Well yeah, it’s important also to keep in mind – I’ve got a friend here tonight, Simian, who’s a lawyer, I grew up with him, he was one of my friends all the way through secondary school, and we have to remember that if five people off my street committed suicide that means twenty five didn’t. It’s still many more who didn’t than did, so it’s not an all consuming thing, it’s just a sort of undercurrent that exists within people’s experience, really.
When you were growing up in a place where drink and drugs were very prevalent, did you ever get embroiled in that sort of thing?
There were drugs around me since the age of about five – I only arrived in Hebden when I was five – we were kind of like refugees really, we arrived skint. We arrived with nothing; my mum had run away from my dad, so we arrived literally with nothing, no vehicle, no toys, belongings, clothes, not only cuddly toys for kids which we were, five of us, so that was very difficult and we were put up by some hippies and they smoked dope, some of them took acid but not really in front of us, but the dope smoking was quite soon apparent and I was just terrified of it. Not because they looked like casualties – they didn’t – I was just terrified of drugs. I wasn’t terrified of alcohol. So I never touched drugs, but people around me did; some did some didn’t, it was kind of a choice: you either do or you don’t, and some people like Cass just ploughed in and was like, whatever you’ve got I’ll have it. I got into karate as well, when I was seventeen, by which time I’d already had to spend a few years having to explain why I didn’t do drugs and when I got into karate, it made it easier, partly because I was doing karate as often as I could – I joined two clubs, so it kept me off the streets. It made it easier because people would say, aren’t you drinking, aren’t you taking drugs, and I’d say no I’m training or whatever, to simplify things.
Nick Broomfield was the Executive Producer, were you influenced by his style of filmmaking?
What I was influenced by the most with Nick is his energy, determination and courage. I worked with him for a few years, on Ghosts, and His Big White Self, and the first year of that was just me and Nick so it really was me alongside him the entire time and just his energy, and as I say his courage was really influential on me. When you see him walk into the prison yard in Biggie And Tupac, and you think, Christ, this guy’s got some guts. But also, you’ll see him talking in these most perilous of moments to Eileen Waurnos, and it’s a different kind of courage. So when people were dying in Hebden I had to go and speak to families, and for me, that was when I had to go and be brave and talk about things, and that was very much inspired by Nick.
How involved was he in the making of the film? Did you call him up a lot and ask for advice?
Yeah, we had a twelve minute teaser, and in editing that – which was a two week edit – I went and showed it to Nick and he gave me some really important advice. With Nick, he doesn’t give you a do this, do this, do this list, it’s more like, why don’t you try this, and tell you one or two things, but those are really big things, even if you haven’t noticed them. The other thing was, at certain stages I would be seeking advice from other people that would conflict or was inconsistent, and then I’d go to Nick and say what do you think, and I would always think, I trust Nick. It’s not just about deploying the advice, it’s also about reducing the confusion in your own head, boosting your confidence.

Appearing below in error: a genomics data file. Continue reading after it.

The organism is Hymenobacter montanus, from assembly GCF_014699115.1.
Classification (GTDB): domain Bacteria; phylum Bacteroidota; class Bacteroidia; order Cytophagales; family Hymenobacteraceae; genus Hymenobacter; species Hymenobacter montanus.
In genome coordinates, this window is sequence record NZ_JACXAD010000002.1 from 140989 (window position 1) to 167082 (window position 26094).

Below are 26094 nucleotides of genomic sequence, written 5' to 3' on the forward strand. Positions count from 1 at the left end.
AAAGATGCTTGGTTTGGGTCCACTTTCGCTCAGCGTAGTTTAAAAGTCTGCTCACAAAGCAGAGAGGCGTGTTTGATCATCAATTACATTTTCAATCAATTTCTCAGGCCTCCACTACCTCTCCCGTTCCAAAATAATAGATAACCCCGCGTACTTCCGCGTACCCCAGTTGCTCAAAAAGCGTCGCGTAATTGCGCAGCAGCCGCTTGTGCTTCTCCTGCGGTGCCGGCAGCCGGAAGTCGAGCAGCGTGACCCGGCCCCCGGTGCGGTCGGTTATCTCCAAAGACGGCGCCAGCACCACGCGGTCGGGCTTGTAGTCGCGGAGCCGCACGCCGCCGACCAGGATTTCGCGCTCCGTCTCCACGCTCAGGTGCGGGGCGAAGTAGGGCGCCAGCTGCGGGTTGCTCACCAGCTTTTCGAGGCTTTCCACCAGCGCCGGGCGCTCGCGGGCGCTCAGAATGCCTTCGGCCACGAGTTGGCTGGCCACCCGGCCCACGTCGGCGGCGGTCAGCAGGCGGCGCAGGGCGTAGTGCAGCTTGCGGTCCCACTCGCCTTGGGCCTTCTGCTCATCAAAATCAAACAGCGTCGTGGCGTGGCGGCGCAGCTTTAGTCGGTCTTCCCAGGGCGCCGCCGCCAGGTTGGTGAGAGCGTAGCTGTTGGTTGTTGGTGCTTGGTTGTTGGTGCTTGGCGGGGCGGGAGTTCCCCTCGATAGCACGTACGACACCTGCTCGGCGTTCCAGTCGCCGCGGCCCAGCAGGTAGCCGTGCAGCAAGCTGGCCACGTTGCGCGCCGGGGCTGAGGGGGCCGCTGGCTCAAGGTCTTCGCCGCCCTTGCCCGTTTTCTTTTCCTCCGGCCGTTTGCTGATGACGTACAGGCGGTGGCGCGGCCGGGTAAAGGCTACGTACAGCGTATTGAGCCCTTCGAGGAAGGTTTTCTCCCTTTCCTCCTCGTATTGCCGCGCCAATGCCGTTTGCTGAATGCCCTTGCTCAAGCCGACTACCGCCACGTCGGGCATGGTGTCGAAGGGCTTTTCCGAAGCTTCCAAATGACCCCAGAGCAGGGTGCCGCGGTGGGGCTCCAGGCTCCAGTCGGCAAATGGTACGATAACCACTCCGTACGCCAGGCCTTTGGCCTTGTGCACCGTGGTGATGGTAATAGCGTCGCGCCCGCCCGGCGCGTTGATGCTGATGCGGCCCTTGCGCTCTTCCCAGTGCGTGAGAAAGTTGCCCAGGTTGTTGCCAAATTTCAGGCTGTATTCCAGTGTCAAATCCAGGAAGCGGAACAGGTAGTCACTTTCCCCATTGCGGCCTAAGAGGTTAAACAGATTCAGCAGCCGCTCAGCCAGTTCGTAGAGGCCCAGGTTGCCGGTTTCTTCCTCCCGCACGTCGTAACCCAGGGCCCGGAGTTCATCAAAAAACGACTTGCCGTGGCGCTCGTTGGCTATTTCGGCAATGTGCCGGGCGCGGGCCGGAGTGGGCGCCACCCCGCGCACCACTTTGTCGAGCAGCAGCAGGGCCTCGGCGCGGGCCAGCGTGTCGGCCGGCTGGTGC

You co-wrote and co-produced Nick Broomfield’s drama based on the drowned Chinese cockle pickers at Morecambe Bay in 2004, a very powerful film; what was it like writing for people who had died?
It was almost wholly research based; it was more or less all based on real events. Xiao Yun Pa, a journalist who’d gone under cover shortly after the Morecambe Bay tragedy who’d spent two or three weeks posing as an illegal, undocumented Chinese worker and he wrote these very compelling pieces, but also these very accurate pieces and they formed in many ways the backbone of the script. We met up and went to Liverpool, went to other places, to all of these different people whether they were legal or illegal and heard their stories and really the story we had with Ai Qin in the film – she was one of the people we met, it was her story that we used. And we cast for a long time, and in the end we actually cast Ai Qin because she had such a similar story and she was able immediately to identify with the story. So it didn’t feel like a script, it was almost just stage directions.
Ghosts and Shed Your Tears are both, it must be said, very much about death; do you have any plans for further projects, and do you think they’ll follow in the same vein?
I think I need a break from that kind of difficult subject, it took its toll and not just on me. With Ghosts, ironically, when we went to Fujian Province I found it quite comfortable because it reminded me of hanging with my friends in Yorkshire in a weird sort of way. But it still wasn’t so immediate. With Shed Your Tears, even though its filmed in Hebden, I’ve got my own history there, which makes it difficult, because of my own experiences there, so Hebden is a much more personal place. When I was coming home to Rachel and my little kids, sometimes stressed and having to de-brief, as it were, and readjust and that was difficult, so from now on, I only want to do rom-coms.
Do you have any films in the pipeline?
Yeah, I’ve got another doc, it’d be a much more controlled doc, where I would have drama reconstructions, but its so early that I haven’t got things in place and I don’t really feel comfortable saying much because it might never happen.
What is it about documentary that attracts you as a form to tell a story?
I think it’s probably natural to me, and I’m not sure whether that’s to do with my upbringing, but I think one of the things that people identify with in Shed Your Tears is that people are very honest, open and candid and think that’s valuable and beautiful, and I really value that; that for me, is what documentary is all about – honesty and truth. I understand that in some ways you can get closer to the truth by writing something as we did with Ghosts, as you have more control. As far as goes that sort of film – drama – the more realistic ones – Ken Loach – are the ones that really affect me. I absolutely love the raw authenticity of the form.
Shed Your Tears and Walk Away is now on at the ICA in London and other regional independent cinemas.